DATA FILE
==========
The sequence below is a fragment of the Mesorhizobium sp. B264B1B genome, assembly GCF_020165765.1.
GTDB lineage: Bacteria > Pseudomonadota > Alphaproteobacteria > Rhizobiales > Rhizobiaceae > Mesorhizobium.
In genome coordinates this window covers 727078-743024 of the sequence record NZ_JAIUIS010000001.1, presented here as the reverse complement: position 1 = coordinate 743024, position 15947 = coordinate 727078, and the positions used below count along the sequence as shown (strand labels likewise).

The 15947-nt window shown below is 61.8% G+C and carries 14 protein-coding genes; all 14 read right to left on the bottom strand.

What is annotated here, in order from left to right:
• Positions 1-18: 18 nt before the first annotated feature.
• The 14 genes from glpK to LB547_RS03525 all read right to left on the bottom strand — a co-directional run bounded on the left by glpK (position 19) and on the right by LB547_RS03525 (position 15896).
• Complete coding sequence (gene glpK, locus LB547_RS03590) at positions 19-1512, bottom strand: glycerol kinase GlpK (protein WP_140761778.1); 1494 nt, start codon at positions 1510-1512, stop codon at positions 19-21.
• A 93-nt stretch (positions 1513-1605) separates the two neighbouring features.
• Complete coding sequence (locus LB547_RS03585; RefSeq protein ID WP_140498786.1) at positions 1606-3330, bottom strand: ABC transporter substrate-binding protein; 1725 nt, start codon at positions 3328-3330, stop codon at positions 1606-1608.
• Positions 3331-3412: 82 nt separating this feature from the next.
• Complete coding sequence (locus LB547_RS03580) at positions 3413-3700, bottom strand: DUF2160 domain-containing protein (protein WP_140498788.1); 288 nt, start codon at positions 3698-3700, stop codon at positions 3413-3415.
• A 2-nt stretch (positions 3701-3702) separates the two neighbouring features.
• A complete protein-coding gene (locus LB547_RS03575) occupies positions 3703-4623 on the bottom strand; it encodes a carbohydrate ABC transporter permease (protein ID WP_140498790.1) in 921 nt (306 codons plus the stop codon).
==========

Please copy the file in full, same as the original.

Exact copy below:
The sequence below is a fragment of the Mesorhizobium sp. B264B1B genome, assembly GCF_020165765.1.
GTDB lineage: Bacteria > Pseudomonadota > Alphaproteobacteria > Rhizobiales > Rhizobiaceae > Mesorhizobium.
In genome coordinates this window covers 727078-743024 of the sequence record NZ_JAIUIS010000001.1, presented here as the reverse complement: position 1 = coordinate 743024, position 15947 = coordinate 727078, and the positions used below count along the sequence as shown (strand labels likewise).

The 15947-nt window shown below is 61.8% G+C and carries 14 protein-coding genes; all 14 read right to left on the bottom strand.

What is annotated here, in order from left to right:
• Positions 1-18: 18 nt before the first annotated feature.
• The 14 genes from glpK to LB547_RS03525 all read right to left on the bottom strand — a co-directional run bounded on the left by glpK (position 19) and on the right by LB547_RS03525 (position 15896).
• Complete coding sequence (gene glpK, locus LB547_RS03590) at positions 19-1512, bottom strand: glycerol kinase GlpK (protein WP_140761778.1); 1494 nt, start codon at positions 1510-1512, stop codon at positions 19-21.
• A 93-nt stretch (positions 1513-1605) separates the two neighbouring features.
• Complete coding sequence (locus LB547_RS03585; RefSeq protein ID WP_140498786.1) at positions 1606-3330, bottom strand: ABC transporter substrate-binding protein; 1725 nt, start codon at positions 3328-3330, stop codon at positions 1606-1608.
• Positions 3331-3412: 82 nt separating this feature from the next.
• Complete coding sequence (locus LB547_RS03580) at positions 3413-3700, bottom strand: DUF2160 domain-containing protein (protein WP_140498788.1); 288 nt, start codon at positions 3698-3700, stop codon at positions 3413-3415.
• A 2-nt stretch (positions 3701-3702) separates the two neighbouring features.
• A complete protein-coding gene (locus LB547_RS03575) occupies positions 3703-4623 on the bottom strand; it encodes a carbohydrate ABC transporter permease (protein ID WP_140498790.1) in 921 nt (306 codons plus the stop codon).